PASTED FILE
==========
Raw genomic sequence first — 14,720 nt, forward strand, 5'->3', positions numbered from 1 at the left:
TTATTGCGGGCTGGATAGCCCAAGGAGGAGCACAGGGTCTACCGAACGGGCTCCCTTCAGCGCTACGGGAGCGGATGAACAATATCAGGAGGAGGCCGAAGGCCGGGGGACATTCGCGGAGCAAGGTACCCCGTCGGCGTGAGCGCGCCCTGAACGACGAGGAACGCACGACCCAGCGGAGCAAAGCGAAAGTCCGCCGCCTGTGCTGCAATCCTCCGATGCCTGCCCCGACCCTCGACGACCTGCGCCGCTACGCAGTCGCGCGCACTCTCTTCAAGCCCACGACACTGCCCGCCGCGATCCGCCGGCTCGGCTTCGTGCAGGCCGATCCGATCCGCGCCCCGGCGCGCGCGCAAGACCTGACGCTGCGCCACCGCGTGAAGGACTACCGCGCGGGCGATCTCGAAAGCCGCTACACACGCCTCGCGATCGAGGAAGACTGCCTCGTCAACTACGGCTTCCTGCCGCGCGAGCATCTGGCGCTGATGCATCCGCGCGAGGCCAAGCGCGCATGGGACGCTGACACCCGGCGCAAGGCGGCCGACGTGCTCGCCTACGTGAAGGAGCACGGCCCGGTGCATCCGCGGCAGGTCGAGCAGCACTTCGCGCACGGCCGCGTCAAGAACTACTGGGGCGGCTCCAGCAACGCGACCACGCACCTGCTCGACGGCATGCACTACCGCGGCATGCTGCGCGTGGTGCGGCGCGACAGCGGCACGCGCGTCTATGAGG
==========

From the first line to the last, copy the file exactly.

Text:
Raw genomic sequence first — 14,720 nt, forward strand, 5'->3', positions numbered from 1 at the left:
TTATTGCGGGCTGGATAGCCCAAGGAGGAGCACAGGGTCTACCGAACGGGCTCCCTTCAGCGCTACGGGAGCGGATGAACAATATCAGGAGGAGGCCGAAGGCCGGGGGACATTCGCGGAGCAAGGTACCCCGTCGGCGTGAGCGCGCCCTGAACGACGAGGAACGCACGACCCAGCGGAGCAAAGCGAAAGTCCGCCGCCTGTGCTGCAATCCTCCGATGCCTGCCCCGACCCTCGACGACCTGCGCCGCTACGCAGTCGCGCGCACTCTCTTCAAGCCCACGACACTGCCCGCCGCGATCCGCCGGCTCGGCTTCGTGCAGGCCGATCCGATCCGCGCCCCGGCGCGCGCGCAAGACCTGACGCTGCGCCACCGCGTGAAGGACTACCGCGCGGGCGATCTCGAAAGCCGCTACACACGCCTCGCGATCGAGGAAGACTGCCTCGTCAACTACGGCTTCCTGCCGCGCGAGCATCTGGCGCTGATGCATCCGCGCGAGGCCAAGCGCGCATGGGACGCTGACACCCGGCGCAAGGCGGCCGACGTGCTCGCCTACGTGAAGGAGCACGGCCCGGTGCATCCGCGGCAGGTCGAGCAGCACTTCGCGCACGGCCGCGTCAAGAACTACTGGGGCGGCTCCAGCAACGCGACCACGCACCTGCTCGACGGCATGCACTACCGCGGCATGCTGCGCGTGGTGCGGCGCGACAGCGGCACGCGCGTCTATGAGG